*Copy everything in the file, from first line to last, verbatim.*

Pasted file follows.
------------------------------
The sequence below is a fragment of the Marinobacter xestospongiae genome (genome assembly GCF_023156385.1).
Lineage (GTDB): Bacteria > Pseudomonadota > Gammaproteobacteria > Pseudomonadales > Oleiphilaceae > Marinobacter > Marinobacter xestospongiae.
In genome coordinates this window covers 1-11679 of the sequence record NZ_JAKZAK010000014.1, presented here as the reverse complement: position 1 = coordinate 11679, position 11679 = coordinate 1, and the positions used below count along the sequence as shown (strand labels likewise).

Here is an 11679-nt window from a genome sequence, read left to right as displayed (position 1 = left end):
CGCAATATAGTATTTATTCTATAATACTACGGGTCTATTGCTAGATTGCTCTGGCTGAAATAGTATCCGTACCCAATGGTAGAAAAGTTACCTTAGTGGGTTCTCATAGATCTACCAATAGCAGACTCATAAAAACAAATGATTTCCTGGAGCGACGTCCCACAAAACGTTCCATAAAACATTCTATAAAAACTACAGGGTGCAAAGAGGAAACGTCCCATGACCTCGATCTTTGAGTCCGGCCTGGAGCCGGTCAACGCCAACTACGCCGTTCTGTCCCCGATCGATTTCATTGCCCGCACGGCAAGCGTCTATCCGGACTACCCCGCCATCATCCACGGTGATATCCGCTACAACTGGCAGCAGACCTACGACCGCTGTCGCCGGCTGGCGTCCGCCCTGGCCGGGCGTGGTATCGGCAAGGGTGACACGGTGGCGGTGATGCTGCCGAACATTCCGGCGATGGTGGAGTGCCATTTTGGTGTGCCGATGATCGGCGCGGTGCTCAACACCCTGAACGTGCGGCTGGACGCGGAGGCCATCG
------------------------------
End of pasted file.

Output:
The sequence below is a fragment of the Marinobacter xestospongiae genome (genome assembly GCF_023156385.1).
Lineage (GTDB): Bacteria > Pseudomonadota > Gammaproteobacteria > Pseudomonadales > Oleiphilaceae > Marinobacter > Marinobacter xestospongiae.
In genome coordinates this window covers 1-11679 of the sequence record NZ_JAKZAK010000014.1, presented here as the reverse complement: position 1 = coordinate 11679, position 11679 = coordinate 1, and the positions used below count along the sequence as shown (strand labels likewise).

Here is an 11679-nt window from a genome sequence, read left to right as displayed (position 1 = left end):
CGCAATATAGTATTTATTCTATAATACTACGGGTCTATTGCTAGATTGCTCTGGCTGAAATAGTATCCGTACCCAATGGTAGAAAAGTTACCTTAGTGGGTTCTCATAGATCTACCAATAGCAGACTCATAAAAACAAATGATTTCCTGGAGCGACGTCCCACAAAACGTTCCATAAAACATTCTATAAAAACTACAGGGTGCAAAGAGGAAACGTCCCATGACCTCGATCTTTGAGTCCGGCCTGGAGCCGGTCAACGCCAACTACGCCGTTCTGTCCCCGATCGATTTCATTGCCCGCACGGCAAGCGTCTATCCGGACTACCCCGCCATCATCCACGGTGATATCCGCTACAACTGGCAGCAGACCTACGACCGCTGTCGCCGGCTGGCGTCCGCCCTGGCCGGGCGTGGTATCGGCAAGGGTGACACGGTGGCGGTGATGCTGCCGAACATTCCGGCGATGGTGGAGTGCCATTTTGGTGTGCCGATGATCGGCGCGGTGCTCAACACCCTGAACGTGCGGCTGGACGCGGAGGCCATCG